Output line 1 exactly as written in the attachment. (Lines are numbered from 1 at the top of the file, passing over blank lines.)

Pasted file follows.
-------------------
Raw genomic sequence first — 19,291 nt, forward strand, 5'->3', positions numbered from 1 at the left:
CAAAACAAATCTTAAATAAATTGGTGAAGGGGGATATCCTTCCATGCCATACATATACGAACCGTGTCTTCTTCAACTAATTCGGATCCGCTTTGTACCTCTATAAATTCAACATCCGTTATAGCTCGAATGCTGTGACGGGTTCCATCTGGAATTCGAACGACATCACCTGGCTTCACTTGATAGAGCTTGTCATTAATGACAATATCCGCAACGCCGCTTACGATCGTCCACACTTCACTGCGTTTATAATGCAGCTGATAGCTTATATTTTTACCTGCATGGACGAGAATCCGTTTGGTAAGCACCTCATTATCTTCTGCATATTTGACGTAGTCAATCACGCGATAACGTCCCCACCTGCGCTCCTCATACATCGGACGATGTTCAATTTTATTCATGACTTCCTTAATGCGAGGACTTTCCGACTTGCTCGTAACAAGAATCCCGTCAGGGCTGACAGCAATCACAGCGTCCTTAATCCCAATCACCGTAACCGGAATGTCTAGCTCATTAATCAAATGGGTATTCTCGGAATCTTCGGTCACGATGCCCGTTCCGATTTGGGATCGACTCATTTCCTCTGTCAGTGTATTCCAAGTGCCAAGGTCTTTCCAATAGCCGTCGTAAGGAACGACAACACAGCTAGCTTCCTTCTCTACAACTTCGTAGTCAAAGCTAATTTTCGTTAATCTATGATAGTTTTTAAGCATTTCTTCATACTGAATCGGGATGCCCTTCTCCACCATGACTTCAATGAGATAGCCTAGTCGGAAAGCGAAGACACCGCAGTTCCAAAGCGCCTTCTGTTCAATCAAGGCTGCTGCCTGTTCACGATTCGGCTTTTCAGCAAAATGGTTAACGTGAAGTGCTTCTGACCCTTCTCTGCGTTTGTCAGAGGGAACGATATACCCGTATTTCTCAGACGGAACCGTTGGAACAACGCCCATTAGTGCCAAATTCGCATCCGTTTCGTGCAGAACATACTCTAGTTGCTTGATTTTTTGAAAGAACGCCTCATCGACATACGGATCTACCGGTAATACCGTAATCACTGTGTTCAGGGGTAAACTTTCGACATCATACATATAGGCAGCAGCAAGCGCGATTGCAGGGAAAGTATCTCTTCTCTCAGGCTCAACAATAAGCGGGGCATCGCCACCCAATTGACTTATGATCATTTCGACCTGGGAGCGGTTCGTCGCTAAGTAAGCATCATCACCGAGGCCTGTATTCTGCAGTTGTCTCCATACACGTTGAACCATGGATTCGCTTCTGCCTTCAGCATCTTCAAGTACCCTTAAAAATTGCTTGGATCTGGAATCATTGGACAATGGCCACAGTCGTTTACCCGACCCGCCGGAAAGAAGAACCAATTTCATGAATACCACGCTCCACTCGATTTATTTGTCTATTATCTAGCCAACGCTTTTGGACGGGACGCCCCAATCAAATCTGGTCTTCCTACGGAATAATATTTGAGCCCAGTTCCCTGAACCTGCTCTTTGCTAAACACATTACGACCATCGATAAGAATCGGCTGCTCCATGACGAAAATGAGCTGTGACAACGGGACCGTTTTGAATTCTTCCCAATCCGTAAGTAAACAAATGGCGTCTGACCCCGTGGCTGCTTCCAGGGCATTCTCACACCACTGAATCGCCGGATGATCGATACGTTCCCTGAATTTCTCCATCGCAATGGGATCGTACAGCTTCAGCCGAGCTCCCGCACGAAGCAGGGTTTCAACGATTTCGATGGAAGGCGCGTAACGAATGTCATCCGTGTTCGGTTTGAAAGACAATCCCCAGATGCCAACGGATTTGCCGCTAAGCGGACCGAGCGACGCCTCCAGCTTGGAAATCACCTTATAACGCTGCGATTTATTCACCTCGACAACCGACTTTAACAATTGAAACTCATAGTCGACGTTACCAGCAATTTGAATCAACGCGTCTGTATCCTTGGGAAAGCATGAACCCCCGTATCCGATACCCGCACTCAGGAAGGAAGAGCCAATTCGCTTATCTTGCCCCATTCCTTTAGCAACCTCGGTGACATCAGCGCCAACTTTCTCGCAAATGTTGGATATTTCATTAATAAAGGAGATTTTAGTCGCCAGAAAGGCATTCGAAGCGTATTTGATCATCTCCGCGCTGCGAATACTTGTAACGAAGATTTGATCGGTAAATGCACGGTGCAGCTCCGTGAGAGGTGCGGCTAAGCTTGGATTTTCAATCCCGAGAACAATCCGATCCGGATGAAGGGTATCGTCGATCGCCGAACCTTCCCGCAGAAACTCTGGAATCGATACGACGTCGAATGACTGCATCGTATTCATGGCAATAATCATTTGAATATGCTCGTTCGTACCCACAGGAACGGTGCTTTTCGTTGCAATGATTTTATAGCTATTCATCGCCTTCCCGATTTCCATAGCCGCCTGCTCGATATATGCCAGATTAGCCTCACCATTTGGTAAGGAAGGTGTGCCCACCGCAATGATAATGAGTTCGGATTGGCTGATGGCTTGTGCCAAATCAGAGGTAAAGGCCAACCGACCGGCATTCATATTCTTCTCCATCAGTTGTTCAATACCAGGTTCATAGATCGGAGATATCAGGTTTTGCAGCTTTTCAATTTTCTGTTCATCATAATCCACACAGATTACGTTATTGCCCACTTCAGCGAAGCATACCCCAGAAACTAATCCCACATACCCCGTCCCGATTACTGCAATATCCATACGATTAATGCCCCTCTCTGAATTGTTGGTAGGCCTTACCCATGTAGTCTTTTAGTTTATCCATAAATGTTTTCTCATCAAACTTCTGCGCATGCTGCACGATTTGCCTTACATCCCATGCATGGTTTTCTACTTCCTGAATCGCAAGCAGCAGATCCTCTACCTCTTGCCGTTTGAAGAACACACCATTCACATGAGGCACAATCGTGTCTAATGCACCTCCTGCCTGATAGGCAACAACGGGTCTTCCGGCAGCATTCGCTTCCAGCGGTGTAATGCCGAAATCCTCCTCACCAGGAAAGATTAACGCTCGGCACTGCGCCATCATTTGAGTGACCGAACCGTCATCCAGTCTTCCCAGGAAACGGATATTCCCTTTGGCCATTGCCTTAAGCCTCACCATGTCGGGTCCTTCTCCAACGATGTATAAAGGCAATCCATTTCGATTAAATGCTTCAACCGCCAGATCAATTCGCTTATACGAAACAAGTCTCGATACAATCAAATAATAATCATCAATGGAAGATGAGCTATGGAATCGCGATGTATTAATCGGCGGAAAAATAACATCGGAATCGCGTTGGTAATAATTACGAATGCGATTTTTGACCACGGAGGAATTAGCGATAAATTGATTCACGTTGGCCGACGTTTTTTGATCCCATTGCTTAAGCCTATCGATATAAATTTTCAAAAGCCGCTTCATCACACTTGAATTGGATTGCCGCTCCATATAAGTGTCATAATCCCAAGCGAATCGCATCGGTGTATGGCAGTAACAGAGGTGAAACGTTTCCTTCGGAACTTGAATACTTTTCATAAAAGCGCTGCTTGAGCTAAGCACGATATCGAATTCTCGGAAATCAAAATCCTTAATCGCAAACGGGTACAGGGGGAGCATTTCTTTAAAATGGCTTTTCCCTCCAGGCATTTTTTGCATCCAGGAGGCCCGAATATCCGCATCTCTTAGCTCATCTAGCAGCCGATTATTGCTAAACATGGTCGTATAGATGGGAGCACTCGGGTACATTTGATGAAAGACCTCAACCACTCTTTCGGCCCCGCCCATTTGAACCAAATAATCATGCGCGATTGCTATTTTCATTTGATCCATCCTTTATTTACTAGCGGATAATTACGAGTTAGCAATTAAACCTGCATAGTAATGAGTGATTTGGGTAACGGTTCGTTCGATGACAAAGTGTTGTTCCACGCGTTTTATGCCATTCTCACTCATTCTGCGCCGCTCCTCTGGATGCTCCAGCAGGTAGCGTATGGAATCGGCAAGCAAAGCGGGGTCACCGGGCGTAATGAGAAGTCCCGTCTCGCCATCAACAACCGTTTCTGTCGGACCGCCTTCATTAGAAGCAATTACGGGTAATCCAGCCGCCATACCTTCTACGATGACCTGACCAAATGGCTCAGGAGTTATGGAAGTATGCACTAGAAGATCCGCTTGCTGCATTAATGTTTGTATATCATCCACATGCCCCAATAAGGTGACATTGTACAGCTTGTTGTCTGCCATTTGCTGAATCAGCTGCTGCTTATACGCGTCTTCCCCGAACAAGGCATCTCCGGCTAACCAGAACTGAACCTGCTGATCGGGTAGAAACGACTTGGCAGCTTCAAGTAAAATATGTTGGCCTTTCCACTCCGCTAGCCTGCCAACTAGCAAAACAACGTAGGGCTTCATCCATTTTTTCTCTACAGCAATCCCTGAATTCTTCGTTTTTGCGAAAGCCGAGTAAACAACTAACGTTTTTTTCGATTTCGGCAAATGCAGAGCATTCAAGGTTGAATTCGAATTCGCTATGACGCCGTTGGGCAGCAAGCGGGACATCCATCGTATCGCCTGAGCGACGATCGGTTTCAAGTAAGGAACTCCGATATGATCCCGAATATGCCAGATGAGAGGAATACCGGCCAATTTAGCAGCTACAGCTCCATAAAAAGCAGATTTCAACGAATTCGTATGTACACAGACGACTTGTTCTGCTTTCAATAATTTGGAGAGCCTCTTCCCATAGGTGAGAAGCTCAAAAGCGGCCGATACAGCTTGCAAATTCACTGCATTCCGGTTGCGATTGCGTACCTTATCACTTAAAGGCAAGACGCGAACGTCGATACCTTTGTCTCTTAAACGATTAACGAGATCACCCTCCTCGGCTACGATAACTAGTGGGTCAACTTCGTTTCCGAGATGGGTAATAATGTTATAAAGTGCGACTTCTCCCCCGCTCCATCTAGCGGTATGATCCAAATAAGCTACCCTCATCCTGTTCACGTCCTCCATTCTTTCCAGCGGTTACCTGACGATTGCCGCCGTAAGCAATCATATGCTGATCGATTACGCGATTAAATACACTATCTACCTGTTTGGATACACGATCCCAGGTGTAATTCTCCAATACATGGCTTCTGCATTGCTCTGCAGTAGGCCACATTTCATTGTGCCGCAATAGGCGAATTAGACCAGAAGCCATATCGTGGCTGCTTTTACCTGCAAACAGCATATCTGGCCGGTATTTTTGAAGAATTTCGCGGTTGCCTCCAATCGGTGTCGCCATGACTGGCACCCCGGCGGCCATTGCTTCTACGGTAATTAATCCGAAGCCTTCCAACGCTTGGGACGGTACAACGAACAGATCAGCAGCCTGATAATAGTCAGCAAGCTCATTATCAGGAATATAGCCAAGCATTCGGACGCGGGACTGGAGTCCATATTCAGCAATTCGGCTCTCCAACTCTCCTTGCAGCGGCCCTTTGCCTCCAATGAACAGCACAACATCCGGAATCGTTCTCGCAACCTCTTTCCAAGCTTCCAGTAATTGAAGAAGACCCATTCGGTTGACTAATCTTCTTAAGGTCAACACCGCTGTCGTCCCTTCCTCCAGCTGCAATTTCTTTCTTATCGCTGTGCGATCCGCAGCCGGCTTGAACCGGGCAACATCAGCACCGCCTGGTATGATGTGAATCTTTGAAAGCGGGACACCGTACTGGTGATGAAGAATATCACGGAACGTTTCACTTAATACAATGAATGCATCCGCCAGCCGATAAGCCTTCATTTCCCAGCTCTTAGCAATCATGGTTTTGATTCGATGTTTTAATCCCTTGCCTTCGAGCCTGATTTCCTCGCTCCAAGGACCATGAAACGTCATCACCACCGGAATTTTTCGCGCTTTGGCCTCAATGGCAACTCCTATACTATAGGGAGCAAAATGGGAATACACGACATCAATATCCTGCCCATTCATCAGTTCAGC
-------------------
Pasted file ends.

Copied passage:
Raw genomic sequence first — 19,291 nt, forward strand, 5'->3', positions numbered from 1 at the left: